2.5 million public service employees are being told how much extra the coalition government intends to force them to pay in pension contributions from April 2012, but not the increases that they intend to impose from 2013 and 2014.
The government states that public sector workers who earn between £15,000 and £21,000 (£26,000 for teachers, and £26,557 for NHS workers) will pay 0.6 per cent more from next April, while those earning over £50,000 will pay an extra £768 a year if they work in the NHS; if they are teachers, an extra £696 a year; and civil servants will pay £684 extra a year.
Doctors on £100,000 a year will pay an extra £2,000 a year; teachers an extra £1,752 a year and civil servants £2,100 extra a year. This will see doctors paying over £10,000 a year in contributions.
There will be annual increases until 2015 designed to produce an extra £3bn a year.
The government is trying to implement the recommendations of Lord Hutton, the former Labour pensions minister.
Dr Hamish Meldrum, Chairman of Council at the BMA, commented, making clear that what was involved here was pensions robbery.
He said: ‘This isn’t about making the NHS pension sustainable in the long term – it already is. This is simply a tax on public sector workers. The NHS scheme is already affordable, yet the government is asking doctors to pay hundreds of thousands of pounds more for a worse deal on retirement.
‘The NHS pension is currently delivering a massive surplus to the Treasury. It underwent major reform only three years ago, which saw doctors’ contributions increase significantly.’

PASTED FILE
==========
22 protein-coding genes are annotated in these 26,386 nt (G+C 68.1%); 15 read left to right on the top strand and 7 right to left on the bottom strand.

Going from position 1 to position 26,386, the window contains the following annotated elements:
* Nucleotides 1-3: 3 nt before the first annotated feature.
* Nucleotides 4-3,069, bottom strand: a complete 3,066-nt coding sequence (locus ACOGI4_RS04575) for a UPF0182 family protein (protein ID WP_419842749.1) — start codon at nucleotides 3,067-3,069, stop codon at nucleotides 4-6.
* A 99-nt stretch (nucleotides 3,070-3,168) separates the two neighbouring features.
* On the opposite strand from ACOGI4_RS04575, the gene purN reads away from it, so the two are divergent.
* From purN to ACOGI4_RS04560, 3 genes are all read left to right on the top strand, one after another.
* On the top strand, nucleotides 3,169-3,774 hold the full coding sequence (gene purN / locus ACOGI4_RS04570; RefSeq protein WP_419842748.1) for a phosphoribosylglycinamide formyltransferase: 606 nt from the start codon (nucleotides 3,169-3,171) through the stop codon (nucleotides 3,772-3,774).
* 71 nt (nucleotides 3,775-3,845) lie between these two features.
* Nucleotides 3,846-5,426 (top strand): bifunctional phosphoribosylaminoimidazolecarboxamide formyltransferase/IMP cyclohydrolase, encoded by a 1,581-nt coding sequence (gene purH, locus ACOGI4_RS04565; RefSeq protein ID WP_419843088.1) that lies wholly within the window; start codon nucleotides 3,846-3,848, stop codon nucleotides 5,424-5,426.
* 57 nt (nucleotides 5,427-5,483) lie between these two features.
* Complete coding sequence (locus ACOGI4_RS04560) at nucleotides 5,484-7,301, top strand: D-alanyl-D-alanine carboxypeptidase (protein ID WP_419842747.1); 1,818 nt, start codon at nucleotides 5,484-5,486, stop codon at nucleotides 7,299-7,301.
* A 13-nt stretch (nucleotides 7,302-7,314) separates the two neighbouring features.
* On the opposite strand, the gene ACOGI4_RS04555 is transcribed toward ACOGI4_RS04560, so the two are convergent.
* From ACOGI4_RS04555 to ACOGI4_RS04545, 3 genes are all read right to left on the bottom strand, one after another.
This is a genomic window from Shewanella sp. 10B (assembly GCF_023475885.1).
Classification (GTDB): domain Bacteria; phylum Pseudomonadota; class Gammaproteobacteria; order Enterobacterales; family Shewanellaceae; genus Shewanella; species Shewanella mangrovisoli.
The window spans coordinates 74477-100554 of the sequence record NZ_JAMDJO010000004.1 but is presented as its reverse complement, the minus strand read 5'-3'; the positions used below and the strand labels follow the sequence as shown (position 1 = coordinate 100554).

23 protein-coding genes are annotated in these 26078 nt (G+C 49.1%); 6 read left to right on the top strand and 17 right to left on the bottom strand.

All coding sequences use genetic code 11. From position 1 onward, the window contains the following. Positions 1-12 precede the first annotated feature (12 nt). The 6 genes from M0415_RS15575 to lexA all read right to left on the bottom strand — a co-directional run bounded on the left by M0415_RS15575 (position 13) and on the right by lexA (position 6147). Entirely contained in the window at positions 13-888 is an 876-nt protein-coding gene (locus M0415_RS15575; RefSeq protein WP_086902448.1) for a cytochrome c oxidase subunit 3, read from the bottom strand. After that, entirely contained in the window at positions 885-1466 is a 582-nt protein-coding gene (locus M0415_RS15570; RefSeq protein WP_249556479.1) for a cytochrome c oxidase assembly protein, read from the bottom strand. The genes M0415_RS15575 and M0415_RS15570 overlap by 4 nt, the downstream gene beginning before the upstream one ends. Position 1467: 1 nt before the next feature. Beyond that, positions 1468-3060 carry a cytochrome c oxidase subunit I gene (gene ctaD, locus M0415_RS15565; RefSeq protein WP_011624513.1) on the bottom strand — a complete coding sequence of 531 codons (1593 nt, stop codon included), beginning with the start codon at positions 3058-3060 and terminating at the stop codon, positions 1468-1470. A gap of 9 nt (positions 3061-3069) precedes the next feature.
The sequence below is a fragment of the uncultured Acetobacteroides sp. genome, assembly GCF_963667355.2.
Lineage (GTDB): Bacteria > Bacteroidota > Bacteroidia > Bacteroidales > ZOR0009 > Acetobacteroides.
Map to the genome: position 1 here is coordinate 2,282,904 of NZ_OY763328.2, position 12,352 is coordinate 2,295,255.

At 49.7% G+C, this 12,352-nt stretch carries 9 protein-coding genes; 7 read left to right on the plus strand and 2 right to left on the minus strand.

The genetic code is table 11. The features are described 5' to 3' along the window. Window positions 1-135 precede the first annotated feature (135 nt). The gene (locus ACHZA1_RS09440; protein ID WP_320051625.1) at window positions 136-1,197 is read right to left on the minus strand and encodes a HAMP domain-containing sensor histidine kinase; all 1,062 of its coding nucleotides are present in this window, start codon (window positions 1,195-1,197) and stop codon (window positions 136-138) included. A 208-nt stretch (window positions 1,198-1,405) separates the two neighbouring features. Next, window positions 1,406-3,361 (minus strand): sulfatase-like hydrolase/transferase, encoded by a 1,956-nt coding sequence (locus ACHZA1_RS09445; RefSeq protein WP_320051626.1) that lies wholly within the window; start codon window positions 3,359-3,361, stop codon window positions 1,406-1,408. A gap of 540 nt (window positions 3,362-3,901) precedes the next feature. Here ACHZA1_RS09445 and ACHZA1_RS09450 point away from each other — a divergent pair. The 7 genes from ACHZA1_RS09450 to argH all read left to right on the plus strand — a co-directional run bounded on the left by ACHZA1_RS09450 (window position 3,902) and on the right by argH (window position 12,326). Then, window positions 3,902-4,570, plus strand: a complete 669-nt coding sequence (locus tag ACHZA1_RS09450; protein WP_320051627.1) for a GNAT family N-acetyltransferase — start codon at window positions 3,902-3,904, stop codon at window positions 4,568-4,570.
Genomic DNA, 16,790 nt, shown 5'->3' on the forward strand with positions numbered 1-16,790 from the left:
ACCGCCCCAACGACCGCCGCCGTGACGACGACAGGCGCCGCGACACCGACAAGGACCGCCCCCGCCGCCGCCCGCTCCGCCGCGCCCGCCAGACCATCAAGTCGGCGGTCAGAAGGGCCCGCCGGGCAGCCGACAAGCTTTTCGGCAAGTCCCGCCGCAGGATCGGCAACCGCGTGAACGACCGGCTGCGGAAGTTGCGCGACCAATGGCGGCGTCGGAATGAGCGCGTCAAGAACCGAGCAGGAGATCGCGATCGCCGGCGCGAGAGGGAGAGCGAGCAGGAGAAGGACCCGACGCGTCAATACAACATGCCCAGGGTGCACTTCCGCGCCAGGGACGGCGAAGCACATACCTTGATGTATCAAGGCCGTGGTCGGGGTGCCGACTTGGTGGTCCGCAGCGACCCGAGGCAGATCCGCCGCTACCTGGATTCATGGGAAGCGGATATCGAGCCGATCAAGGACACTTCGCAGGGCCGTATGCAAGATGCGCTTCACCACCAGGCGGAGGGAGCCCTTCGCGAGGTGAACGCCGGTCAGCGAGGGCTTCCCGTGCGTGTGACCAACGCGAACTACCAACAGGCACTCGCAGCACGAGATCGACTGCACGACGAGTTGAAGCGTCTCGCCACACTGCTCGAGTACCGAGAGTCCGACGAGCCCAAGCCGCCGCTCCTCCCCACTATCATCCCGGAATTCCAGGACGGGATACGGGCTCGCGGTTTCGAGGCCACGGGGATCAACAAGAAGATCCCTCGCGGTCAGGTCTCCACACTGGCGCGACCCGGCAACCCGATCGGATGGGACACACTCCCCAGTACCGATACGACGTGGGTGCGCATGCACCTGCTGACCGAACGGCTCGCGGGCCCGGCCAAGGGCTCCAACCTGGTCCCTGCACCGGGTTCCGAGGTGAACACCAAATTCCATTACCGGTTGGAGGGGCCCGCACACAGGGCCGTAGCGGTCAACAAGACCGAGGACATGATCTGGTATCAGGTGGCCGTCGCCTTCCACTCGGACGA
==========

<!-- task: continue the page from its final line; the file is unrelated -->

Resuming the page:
The team representing health unions in discussions with the Department of Health stated yesterday: ‘These proposals have been formulated without the agreement of NHS Staff Side, who do not view the proposals as legitimate. . .
‘We have not and still do not accept the Treasury’s rationale for imposed contribution increases which have been devised to counteract the effects of the financial crisis caused by reckless risk taking in the banking sector. . .
‘It is clear that government still expects to impose further contribution increases in 2013 and 2014 and that these should prevail following government proposals to reduce benefits planned to be implemented in 2015. . . It will be extremely difficult for unions to consult members over these proposals when they will not know the possible increases in contributions due in 2013 and 2014 and before we have even started negotiations on possible further reforms of the NHS scheme, it does seriously undermine those negotiations and once again calls into question the sincerity of government ministers.’
Unison General Secretary Dave Prentis commented that ‘these talks are being put in jeopardy by the crude and naive tactics of government ministers who don’t seem to understand the word “negotiate”.’
The UCU general secretary, Sally Hunt, said: ‘Any increase in contributions from members will not aid their retirement; they will raise funds for the Treasury. This is simply a tax on public sector workers.’
PCS general secretary Mark Serwotka said: ‘These highly detailed proposals show that the government has made its mind up and is not negotiating seriously. It makes a mockery of the ongoing talks.’
Brian Strutton, GMB National Secretary for Public Services, said: ‘Workers cannot take a pay freeze for another year. Neither can they afford cuts in pay to meet higher pensions contributions to ease Treasury finances.’
Jonathan Baume, FDA General Secretary, said: ‘This is nothing more than a pay cut for civil servants as part of the government’s deficit reduction programme.’
Christine Blower, General Secretary of the National Union of Teachers, the largest teachers’ union, said: ‘We cannot allow this ruthless dismantling of our public sector pensions to go ahead.’
The situation is crystal clear. The pensions robbery is to be imposed and the only way to answer it is for the TUC to call a general strike to bring down the coalition government.